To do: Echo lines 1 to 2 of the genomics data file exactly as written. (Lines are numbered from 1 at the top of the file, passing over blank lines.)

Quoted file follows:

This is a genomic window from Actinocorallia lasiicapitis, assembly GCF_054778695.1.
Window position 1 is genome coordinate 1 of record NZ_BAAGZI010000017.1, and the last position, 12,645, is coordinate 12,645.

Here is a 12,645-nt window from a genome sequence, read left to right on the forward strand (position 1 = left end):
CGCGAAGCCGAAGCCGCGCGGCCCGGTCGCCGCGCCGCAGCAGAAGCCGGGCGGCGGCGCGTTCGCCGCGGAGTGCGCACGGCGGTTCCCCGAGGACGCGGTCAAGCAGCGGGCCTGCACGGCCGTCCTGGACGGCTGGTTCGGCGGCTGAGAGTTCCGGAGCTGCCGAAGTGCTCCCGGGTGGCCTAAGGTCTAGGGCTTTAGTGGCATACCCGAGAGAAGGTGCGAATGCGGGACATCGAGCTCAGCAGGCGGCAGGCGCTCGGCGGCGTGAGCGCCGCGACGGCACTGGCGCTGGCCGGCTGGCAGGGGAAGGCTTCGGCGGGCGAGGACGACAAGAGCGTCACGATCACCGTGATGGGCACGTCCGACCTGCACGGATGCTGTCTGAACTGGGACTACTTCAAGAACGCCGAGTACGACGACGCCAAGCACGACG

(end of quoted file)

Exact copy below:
This is a genomic window from Actinocorallia lasiicapitis, assembly GCF_054778695.1.
Window position 1 is genome coordinate 1 of record NZ_BAAGZI010000017.1, and the last position, 12,645, is coordinate 12,645.